My father recently passed and left my wife and myself his gun collection. However, I have a felony on my record from 6 years ago and cannot own a firearm. My wife has a clean record and can legally own a gun.
Personally, we dont want because of our children. My question is how do I sell them? Is it possible to sell them to a dealer even though I have a blemish on my record? What steps do I need to take?
Does your wife have a record? The estate can sell and you recieve the money, but a lawyer should be consulted before doing anything.
My wife CAN legally own a firearm
What he said. You don't need any more trouble and you surely don't want your wifes record getting screwed up. Talk to a professional. Hope it works out.
Originally Posted by tony pasley
Gotcha. I will contact a lawyer and get the specifics.
I'm not crazy enough to bring em near me without knowing the laws. They are tucked away 3 hours east of me. Better safe than sorry. :)
In New York State even if a person can legally own a weapon, if there is someone living in the same address that has a felony then they must give up the weapons.
I knew a guy on Long Island and his brother was arrested (aggravated assault) and released on bail. He had to have his guns put in storage until after the trial. I don't know the results of the trial, but if the brother was convicted upon his release the gun owner would have to move (or the convicted brother would have to move) in order for him to keep the weapons.
You will have to check with your attorney; even if your wife can own the weapon your felony conviction may negate that.
Could you please quote the relevant NY law, or at least specify the title, section, and paragraph so I can research it myself?
It may have only been a requirement of the Nassau County licensing. When I applied for a license they asked if there were any felons or ex-felons living in the same domicile. If you answered "yes" then they would not issue the license.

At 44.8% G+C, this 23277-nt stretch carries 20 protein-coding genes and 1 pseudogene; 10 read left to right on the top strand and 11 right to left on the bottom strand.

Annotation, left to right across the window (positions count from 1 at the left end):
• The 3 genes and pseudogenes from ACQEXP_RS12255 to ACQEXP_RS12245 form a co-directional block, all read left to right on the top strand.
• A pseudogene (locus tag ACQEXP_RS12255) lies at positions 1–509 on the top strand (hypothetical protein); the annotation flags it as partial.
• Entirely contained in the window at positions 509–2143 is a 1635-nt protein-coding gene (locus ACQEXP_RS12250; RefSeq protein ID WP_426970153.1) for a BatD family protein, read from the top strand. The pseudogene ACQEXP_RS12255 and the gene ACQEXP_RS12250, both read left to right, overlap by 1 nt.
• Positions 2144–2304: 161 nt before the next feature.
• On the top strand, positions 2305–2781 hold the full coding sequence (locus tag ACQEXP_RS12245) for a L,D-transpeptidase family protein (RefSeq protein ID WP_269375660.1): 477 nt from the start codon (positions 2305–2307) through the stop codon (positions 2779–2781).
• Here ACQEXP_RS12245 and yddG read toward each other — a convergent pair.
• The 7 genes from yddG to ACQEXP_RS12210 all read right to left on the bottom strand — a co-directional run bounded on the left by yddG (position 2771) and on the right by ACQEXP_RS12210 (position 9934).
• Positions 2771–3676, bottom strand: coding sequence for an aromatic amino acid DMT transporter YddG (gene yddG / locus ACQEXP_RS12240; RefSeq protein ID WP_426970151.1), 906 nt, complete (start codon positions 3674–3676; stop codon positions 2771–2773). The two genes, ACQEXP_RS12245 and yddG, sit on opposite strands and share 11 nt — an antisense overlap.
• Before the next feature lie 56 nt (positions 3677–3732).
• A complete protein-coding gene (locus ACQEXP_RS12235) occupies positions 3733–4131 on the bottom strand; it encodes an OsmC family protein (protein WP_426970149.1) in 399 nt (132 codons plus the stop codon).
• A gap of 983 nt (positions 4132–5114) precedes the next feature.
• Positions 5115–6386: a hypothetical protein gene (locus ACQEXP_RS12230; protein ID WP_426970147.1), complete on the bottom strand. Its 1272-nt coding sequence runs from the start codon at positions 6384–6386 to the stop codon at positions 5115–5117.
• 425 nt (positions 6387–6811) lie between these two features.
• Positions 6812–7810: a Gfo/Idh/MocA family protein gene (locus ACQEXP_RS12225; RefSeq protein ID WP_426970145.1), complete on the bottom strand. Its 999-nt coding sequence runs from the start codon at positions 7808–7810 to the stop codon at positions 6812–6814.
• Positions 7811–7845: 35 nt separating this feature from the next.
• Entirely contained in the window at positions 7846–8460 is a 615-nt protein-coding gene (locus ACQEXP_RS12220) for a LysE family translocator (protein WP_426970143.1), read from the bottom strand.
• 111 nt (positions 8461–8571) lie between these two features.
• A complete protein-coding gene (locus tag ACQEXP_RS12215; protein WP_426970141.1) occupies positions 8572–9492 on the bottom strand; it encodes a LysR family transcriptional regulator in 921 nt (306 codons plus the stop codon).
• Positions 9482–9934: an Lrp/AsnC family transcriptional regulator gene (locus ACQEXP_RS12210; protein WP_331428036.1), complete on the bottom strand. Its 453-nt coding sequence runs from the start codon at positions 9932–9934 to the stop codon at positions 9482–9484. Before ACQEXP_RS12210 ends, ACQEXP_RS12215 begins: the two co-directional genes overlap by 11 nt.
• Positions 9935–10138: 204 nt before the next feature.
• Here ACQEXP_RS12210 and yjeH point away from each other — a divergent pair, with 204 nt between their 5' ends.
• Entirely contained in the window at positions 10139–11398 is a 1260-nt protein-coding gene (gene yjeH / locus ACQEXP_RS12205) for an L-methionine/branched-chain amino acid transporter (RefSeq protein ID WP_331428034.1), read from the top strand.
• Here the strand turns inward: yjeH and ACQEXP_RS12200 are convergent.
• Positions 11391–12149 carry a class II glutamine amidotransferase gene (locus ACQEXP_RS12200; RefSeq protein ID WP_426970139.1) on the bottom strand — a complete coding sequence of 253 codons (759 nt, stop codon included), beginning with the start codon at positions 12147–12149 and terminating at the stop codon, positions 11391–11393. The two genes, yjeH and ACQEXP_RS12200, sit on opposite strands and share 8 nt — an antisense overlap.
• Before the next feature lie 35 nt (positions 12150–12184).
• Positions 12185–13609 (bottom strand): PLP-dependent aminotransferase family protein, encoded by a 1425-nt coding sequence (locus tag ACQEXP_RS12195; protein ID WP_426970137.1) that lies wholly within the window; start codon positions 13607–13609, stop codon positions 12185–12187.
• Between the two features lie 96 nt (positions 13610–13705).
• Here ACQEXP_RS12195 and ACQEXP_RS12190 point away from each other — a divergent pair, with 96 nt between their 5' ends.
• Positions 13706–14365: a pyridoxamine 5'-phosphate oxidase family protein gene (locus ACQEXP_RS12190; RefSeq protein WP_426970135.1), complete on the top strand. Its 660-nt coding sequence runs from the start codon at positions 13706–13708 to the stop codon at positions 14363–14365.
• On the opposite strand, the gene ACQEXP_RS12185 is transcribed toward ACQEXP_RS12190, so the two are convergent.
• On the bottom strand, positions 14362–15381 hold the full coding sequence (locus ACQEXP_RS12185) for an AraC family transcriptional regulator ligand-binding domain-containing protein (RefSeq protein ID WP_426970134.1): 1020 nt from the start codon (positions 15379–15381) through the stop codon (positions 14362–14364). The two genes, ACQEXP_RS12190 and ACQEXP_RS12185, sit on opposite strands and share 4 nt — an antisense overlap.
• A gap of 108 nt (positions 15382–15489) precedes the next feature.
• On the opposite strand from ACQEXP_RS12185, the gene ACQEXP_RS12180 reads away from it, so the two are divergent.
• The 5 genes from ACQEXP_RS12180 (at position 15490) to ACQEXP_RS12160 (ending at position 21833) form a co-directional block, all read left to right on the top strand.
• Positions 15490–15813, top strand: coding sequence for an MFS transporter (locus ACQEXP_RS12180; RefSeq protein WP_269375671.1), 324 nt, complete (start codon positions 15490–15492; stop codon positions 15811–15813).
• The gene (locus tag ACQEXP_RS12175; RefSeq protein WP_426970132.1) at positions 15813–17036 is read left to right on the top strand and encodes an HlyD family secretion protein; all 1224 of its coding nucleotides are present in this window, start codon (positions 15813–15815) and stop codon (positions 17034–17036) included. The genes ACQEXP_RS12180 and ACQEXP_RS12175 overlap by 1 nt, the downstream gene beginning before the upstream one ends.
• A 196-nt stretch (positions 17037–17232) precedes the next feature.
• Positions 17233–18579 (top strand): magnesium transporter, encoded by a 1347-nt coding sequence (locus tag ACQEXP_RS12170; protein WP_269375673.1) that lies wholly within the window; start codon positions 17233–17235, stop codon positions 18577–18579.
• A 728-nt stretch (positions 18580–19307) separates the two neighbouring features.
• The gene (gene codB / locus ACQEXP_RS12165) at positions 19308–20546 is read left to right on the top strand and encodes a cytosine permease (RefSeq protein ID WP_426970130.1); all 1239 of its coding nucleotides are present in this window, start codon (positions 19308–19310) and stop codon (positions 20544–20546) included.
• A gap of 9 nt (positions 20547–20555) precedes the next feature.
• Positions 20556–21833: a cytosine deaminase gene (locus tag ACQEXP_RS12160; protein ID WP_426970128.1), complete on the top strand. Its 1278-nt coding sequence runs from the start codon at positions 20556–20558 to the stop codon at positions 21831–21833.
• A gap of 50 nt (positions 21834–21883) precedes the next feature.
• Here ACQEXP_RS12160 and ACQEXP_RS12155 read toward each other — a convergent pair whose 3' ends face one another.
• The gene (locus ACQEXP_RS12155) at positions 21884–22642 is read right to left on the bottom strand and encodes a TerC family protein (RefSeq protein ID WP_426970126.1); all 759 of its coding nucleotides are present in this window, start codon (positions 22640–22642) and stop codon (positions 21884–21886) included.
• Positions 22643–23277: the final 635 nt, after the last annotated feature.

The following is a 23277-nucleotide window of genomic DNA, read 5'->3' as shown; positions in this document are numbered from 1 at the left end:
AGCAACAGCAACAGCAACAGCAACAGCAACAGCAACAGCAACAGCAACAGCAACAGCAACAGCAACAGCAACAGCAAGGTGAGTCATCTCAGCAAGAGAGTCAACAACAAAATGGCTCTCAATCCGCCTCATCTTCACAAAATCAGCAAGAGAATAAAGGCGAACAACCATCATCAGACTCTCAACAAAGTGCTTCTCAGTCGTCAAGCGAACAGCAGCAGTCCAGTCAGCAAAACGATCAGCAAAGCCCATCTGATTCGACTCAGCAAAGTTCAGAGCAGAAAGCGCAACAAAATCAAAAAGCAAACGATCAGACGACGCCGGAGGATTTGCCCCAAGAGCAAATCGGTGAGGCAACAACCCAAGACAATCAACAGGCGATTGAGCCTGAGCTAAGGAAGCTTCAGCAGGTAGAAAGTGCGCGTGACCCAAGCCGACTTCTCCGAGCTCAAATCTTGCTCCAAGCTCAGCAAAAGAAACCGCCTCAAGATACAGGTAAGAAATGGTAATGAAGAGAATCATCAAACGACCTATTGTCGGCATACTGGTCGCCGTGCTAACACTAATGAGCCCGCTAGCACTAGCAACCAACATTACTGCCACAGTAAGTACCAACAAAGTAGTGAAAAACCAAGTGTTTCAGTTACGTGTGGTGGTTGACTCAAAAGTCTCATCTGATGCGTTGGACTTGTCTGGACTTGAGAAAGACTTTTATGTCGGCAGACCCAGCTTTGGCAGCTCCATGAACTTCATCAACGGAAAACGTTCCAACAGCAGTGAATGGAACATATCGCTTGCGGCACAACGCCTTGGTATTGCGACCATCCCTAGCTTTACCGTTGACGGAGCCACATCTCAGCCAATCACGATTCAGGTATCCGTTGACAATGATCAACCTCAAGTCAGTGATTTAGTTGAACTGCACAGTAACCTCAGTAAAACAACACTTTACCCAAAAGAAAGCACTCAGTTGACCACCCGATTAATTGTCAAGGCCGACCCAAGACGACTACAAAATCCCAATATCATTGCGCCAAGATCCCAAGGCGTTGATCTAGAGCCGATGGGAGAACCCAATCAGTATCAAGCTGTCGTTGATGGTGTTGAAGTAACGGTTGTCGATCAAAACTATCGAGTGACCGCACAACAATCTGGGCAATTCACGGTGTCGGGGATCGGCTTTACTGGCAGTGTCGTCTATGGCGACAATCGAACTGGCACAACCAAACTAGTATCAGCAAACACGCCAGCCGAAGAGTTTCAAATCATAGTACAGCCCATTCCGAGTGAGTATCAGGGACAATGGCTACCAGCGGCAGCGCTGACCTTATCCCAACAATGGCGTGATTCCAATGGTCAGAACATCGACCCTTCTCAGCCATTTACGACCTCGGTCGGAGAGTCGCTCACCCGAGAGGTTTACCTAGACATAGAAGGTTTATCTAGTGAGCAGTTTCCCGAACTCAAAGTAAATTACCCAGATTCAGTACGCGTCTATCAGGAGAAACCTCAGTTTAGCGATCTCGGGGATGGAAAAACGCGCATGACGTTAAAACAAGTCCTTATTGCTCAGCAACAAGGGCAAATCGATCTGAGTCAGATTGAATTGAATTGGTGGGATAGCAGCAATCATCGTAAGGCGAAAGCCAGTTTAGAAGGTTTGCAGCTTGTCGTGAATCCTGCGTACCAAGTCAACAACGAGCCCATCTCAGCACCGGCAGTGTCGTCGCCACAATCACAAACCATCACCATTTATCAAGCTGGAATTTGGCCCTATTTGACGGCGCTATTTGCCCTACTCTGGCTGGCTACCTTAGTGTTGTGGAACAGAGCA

Originally Posted by Steve M1911A1
If they knew that you had a licence and a felon was to move in, they you have to keep the weapons off-site.
I do know that he had to give up the weapons while his brother was living in the house.
There were cases that I read of in the newspapers where an order of protection was issued and all the weapons in the domicile, regardless of ownership, had to be given up during the order's duration, including long guns.
I would not know how to research this. But the "ask a lawyer" sounds like a good start.
Get the guns to an FFL on consignment basis.
It's not you selling the guns it's the estate.
They never were yours and weren't ever in your posession.
Regarding the NYS law issue; unfortunately, NY is a "may issue" state, meaning that the issuing jurisdiction (usually a county judge) has discretion to issue a license, restricted license, or deny based on his opinion of the "need".
A lousy way to run a railroad indeed.
At issue is a license to possess, not a license to carry concealed.
I know that NY City almost forbids carry, and makes possession extremely difficult, and that Nassau County is almost as restrictive, but I have been of the impression that the general run of NY State possession rules are far more lenient.
I will research the subject on my own, and find out for myself, just to quiet my curiosity.
There is no distinction between handgun possession/carry concealed permits. Open carry is not an option. All handguns must be listed on your permit, and this permit is for concealed carry only. No permit of any sort is required for long guns.
The confusion likely stems from the fact that some jurisdictions limit your permit (to carry) for "hunting and target practice only". Some are further restricted to "premises only". While an infraction of these restrictions is grounds for revocation of the permit, they are not a crime per se, as these arbitrary restrictions are not coded in NYS law.
A starting reference: http://public.leginfo.state.ny.us/LAWSSEAF.cgi?QUERYTYPE=LAWS+&QUERYDATA=$$PEN400.00 $$@TXPEN0400.00+&LIST=SEA27+&BROWSER=BROWSER+&TOKE N=07910802+&TARGET=VIEW
NYC is an entirely different bucket of bees.
Thank you for the reference!
It's always nice to hear from someone who actually knows what he's writing about.
Instead of having to copy-and-paste, here's a clickable link to the source you found: